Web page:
Is software taking over everything , and sound quality being of the same ...


    Or could it simply be 96k over 44 makes all the difference , trouble is setting your DAW to 96 eats up cpu , but blending complex FX chains sound super good and this is not possible when using virus , then again not there’s no need since it sounds great


    Instead of investing in the H8000 , maybe a high end computer capable of running Nebula programs , the new range over there is quite aswome ....


    Sound quality is a big deal for me , I don’t see how running a 1300 synth into a plugin that cost 30 qid does it justice ... and as for vst plugin synths , none have come close to the sound of the virus , this is no fan boy remark but someone that’s spend a decade on and off with vst synth , so regarding fx units , I wana know if any come close to plugins and what makes them different if not the same


    Hope that makes sense , I’ve turned this into more of questions than I have tip sharing , I apologise .

  • Regarding the Hardware vs Software debate: Except for analogue gear, any digital hardware (and most delays and reverbs are digital) is in general just a very specialized computer dedicated to run certain software code. So, if you take the algorithms of that software and run it on a different computer, it doesn't make any difference at all from a sound processing perspective. What makes a difference is the amount of CPU power (which todays computers are much better than those glorified 80's and 90's FX processors), the available internal resolution for calculation (bit depth is probably more important than sample rate) and the input and output stages including the AD/DA convertion. Plugins don't have to do anything regarding input/output because everything is in the digital domain.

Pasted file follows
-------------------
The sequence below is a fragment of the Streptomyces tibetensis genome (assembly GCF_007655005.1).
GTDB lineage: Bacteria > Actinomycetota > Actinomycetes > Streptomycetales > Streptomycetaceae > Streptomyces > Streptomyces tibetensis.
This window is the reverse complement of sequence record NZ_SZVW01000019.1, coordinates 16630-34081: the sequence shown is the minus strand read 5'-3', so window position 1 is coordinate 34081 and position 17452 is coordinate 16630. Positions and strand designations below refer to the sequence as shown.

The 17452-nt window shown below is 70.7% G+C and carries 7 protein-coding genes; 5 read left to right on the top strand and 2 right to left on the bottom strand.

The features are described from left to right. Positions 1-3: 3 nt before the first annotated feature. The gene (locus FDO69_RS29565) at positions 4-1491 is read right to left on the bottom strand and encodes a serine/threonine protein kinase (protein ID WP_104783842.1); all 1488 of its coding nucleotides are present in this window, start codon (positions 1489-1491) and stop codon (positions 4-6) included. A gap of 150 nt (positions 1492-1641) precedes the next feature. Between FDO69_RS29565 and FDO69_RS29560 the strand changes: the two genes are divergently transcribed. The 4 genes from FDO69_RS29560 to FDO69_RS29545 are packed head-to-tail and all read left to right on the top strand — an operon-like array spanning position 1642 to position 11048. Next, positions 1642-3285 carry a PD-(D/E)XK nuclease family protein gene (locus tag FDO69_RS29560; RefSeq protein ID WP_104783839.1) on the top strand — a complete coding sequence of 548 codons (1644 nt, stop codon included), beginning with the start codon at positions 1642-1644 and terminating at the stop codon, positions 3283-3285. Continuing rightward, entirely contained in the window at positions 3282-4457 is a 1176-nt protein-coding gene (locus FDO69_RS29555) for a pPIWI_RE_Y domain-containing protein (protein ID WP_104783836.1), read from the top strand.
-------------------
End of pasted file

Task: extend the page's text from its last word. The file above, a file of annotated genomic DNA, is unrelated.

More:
And that is where IMO the magic of the harware happens: The original digital signal from your DAW or Virus is going to a DA conversion (sound card), and output amplifier (sound card), an input amplifier (FX unit), AD conversion (FX unit), processing (FX unit), DA conversion (FX unit), an output amplifier (FX unit), an input amplifier (sound card) and another AD conversion (sound card) until it comes back into your DAW. There's definitely going to happen some sort of colouration and phase shifting to your effected signal. Which is quite different from applying the pure FX algorithm directly to the original digital representation of your signal.


    It all comes down to whether one way or another suits your workflow and sounds good to you.


    Sorry to be unable to offer better help on this, but I'm mostly working "in the box" except for microphones, guitar amps and hardware synths. I totally love "Total Recall" within the DAW and that was a huge selling point for the Virus TI and the Moog Sub 37 for me. A couple of years ago, I decided to go with Slate Digital plugins to get some of the hardware "mojo", and I'm still happy with that. Frankly, I don't care how close the modelling is to any real studio gear, all that matters to me is whether I can create a sound I like with them.


    If it did matter to me whether the plugin emulates the hardware, I'd get the hardware instead and not look back.

    Bass Player and Synthesist.
    Virus TI2 Darkstar | Virus TI2 Desktop | Moog Sub 37 | Blofeld |Machinedrum | Monomachine | Analog Four | MPC Live | NI Maschine
    Mac OS X 10.14.6 (Mojave) | Cubase Pro 10 | Ableton Live 9.6 | Logic 10.4 | MainStage 3.4 | NI Komplete 12 | RME Fireface UFX+